Challenging industry status quo

WEDNESDAY,  SEPT 9, 2020    (Vol. 2  No. 17)
(Columbia Journalism Review)
In early June, as Black Lives Matter activists protested police brutality and killings, the editors of The Maneater, the University of Missouri’s student newspaper, gathered on a Zoom call to discuss their own part in the nationwide reckoning with racial injustice.
Like many other student groups, The Maneater had recently published an Instagram post expressing solidarity with protesters. However, the post struck some staffers as lukewarm.
Following the hours-long conversation, the brief Instagram post was replaced by an editorial that outlined a series of new initiatives intended to fight for racial justice.
In the editorial, The Maneater pledged to mandate social justice training for reporters, to create a diversity committee to oversee race-related coverage, and to include links to Black Lives Matter fundraisers at the end of every article throughout the summer. Such steps may run counter to journalism’s status quo ante; as Izzy Colón, then the paper’s editor in chief, says, her staff “wanted to prioritize what is right in terms of social justice.”
The Maneater is not alone.
(Campus Reform)
The University of Michigan’s student newspaper sent a training email to staff saying not to use Fox News as a source.
In response to Campus Reform’s inquiry, the Michigan Daily changed course and said it will no longer single out Fox News.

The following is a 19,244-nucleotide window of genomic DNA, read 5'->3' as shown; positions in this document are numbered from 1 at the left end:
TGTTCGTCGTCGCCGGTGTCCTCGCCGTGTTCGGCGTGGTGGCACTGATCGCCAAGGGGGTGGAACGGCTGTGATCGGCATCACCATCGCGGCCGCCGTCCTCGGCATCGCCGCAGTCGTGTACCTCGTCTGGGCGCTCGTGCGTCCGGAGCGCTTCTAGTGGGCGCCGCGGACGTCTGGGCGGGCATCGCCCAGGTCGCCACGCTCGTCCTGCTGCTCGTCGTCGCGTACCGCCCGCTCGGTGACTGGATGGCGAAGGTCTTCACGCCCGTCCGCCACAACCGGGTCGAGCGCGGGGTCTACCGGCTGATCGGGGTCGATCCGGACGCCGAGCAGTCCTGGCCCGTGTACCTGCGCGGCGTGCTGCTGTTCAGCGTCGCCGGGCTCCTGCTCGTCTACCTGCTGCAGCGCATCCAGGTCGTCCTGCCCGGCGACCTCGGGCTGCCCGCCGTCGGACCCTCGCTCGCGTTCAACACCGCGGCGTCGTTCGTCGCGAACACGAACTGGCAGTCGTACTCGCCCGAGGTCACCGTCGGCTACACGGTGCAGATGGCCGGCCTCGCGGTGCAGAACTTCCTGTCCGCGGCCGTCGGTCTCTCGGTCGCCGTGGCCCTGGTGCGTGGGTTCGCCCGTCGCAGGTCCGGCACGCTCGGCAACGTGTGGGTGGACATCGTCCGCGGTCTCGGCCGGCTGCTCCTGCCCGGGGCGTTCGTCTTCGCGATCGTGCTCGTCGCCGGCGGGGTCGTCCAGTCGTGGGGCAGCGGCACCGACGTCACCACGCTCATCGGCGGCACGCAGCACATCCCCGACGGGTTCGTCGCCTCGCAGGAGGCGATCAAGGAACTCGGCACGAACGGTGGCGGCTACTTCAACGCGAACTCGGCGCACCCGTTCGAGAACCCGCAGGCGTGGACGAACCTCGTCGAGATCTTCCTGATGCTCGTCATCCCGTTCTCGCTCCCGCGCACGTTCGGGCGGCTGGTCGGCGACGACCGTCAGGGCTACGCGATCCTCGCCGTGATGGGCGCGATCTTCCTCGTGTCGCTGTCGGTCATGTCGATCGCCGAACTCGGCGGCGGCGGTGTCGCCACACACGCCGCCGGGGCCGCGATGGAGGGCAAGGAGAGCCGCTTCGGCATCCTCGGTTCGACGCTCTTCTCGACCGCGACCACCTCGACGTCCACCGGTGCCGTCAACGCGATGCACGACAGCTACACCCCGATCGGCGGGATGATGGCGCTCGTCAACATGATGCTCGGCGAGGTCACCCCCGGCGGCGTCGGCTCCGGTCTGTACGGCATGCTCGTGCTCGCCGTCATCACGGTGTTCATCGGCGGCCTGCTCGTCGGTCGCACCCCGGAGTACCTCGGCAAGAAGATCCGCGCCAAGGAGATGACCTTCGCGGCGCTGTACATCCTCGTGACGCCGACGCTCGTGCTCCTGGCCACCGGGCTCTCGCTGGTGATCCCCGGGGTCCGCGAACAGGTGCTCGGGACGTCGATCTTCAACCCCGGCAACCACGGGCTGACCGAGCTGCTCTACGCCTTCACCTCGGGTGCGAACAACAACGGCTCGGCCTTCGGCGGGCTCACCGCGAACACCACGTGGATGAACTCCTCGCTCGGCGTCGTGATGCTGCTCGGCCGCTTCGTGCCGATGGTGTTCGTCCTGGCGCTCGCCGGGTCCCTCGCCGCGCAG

Based on a tip from a concerned student at the University of Michigan, Campus Reform investigated an email from the college’s student newspaper, the Michigan Daily, to its staff.
The newspaper did not instruct students to refrain from citing left-leaning cable news outlets, such as CNN or MSNBC.
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(Virginia Tech Collegiate Times)
The first ever rivalry challenge between the Virginia TechCollegiate Times and UVA’s student newspaper The Cavalier Daily to see which paper can raise the most money.
The Virginia Tech and UVA rivalry is over 125 years old and the famous Commonwealth Clash is one of the most anticipated college football games each year.
After the ACC reconfigured its schedule due to COVID-19, the match-up was moved from its usual November spot to Sept. 19. Despite minimal fans being allowed to watch the game in person, the excitement surrounding the game is as intense as ever.
Additionally, to celebrate the rivalry, the Collegiate Times and The Cavalier Daily will be producing a joint print issue. Half of the issue will feature Collegiate Times coverage and the other half will feature The Cavalier Daily coverage. The issue will hit stands on both campuses on Sept. 17.
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(California News Publishers Assn)
Free ads support First Amendment
A national campaign promoted by The Free Speech Center features ads with celebrities explaining what First Amendment freedoms mean to them. Think “Got Milk?” for the Constitution.
The campaign is totally non-partisan and directs the public and particularly students to 1forAll, where they can learn more about the First Amendment.
CNPA has joined other state news associations as supporters of the project. The public service ads are provided at no obligation.
High School
(Bishop O’Dowd HS – Oakland)
The New World of Sports Recruiting
Community College
Community College
Bakersfield Renegade Rip  (Vol. 95  No. 1)
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Look for more links to student stories at the Online Elsewhere Facebook page. Trying something new with your program? Something interesting happen? Let me know at (cameron without the “e”). 
Copyright 2020 by Rich Cameron

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